Community centre launches JewishOnline, which already has enough content to keep you occupied for several days.
In response to the lockdown, London Jewish community centre JW3 has launched an online hub to host culture, talks and events from across the UK Jewish community and the wider Jewish world.
Intended as a “one-stop-shop”, JewishOnline already has enough content for several days’ worth of viewing.
As well as hosting an archive of JW3’s own digital content – JW3 TV – the site is also open to any community organisation to submit their own content for free.
“We know it can be overwhelming to have so many different links and nudges and prompts coming at us at the moment from Facebook, WhatsApp, email, HouseParty, Twitter, e-newsletters and more. It's information overload”, said JW3 chief executive Raymond Simonson.
“We wanted to bring this all together. To offer a new free online community hub with as much content from across the diversity of our British Jewish community as we can curate”.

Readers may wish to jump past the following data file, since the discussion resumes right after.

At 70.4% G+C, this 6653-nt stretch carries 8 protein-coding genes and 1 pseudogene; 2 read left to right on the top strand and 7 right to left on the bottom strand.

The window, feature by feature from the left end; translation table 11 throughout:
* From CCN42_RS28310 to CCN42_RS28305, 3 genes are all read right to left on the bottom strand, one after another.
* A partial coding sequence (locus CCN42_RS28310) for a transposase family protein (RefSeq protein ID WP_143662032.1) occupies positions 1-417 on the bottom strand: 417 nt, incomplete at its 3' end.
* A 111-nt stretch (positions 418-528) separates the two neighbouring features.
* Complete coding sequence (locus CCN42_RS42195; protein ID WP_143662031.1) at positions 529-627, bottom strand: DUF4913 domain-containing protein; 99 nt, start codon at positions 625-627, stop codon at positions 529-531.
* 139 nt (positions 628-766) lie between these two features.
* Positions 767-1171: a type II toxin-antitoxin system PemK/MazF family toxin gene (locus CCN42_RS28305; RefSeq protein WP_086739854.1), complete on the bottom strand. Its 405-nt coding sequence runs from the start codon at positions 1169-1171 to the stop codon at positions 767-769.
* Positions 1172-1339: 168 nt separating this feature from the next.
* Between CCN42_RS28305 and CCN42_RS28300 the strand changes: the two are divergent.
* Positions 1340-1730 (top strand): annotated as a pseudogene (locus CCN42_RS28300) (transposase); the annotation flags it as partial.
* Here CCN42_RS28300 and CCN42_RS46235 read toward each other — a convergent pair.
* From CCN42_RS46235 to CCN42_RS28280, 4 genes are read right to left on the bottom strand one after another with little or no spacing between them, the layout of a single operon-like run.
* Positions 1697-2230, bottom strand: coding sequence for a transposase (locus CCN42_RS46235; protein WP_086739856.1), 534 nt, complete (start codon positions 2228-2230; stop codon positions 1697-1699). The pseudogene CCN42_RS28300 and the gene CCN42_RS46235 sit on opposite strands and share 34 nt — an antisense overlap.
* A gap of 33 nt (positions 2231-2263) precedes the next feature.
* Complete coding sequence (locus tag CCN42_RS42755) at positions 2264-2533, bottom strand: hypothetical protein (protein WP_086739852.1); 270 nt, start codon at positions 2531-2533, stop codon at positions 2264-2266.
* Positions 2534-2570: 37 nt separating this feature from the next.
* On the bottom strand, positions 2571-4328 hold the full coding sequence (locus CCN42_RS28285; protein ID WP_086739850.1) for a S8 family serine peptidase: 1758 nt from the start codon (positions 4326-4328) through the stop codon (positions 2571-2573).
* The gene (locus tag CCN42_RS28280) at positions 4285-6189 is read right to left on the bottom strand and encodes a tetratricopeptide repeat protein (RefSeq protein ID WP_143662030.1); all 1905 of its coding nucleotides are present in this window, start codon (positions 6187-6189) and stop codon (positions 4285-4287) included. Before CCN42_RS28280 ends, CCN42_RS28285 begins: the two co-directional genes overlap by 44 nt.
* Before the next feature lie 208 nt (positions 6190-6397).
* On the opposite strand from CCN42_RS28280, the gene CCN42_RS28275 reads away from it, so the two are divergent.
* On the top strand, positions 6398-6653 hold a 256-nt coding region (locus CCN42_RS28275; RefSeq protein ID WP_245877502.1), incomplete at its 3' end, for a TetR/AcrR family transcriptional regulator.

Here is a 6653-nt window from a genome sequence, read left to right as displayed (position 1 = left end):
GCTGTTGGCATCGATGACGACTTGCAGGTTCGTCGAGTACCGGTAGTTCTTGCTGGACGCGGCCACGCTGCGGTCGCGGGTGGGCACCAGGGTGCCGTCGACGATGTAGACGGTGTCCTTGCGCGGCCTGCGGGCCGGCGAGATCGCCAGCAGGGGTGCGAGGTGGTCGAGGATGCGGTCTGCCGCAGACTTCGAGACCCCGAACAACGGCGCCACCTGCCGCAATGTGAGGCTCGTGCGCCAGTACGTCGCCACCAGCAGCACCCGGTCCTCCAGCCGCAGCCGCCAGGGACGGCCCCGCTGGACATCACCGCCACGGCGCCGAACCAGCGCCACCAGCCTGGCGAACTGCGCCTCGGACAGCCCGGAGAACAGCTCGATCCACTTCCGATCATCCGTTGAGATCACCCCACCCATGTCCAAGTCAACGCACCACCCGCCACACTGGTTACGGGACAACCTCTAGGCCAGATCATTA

One section of the site, called Coming Up: Live, provides a week-by-week calendar of live events, activities, classes, concerts, services and more for people to stream and join online.
“Check the tags and info carefully so you know who the provider is and whether it's your particular Jewish flavour or not”, Mr Simonson said.
Users can start the day with Shacharit at Southgate United or at Leo Baeck for example, or join an online coffee morning.
There is interactive adult learning courses on subjects ranging from modern Hebrew and Jewish literature; a virtual Limmud; shiurim and entertainment for children.
Meanwhile, the BFI has made part of their archive free online. One section dedicated to “Jewish Britain on film” and includes The Barber of Stamford Hill (1960) and the 2000 documentary Simcha.
The YIVO Institute for Jewish Research has also made its online courses free, “to help keep our spirits lifted and provide content to sustain our minds and soul,” said Jonathan Brent, YIVO’s executive director and chief executive.
Courses can be found on the evolution of Yiddish theatre, the history of Jewish life in Eastern Europe, Ashkenazi folklore and more.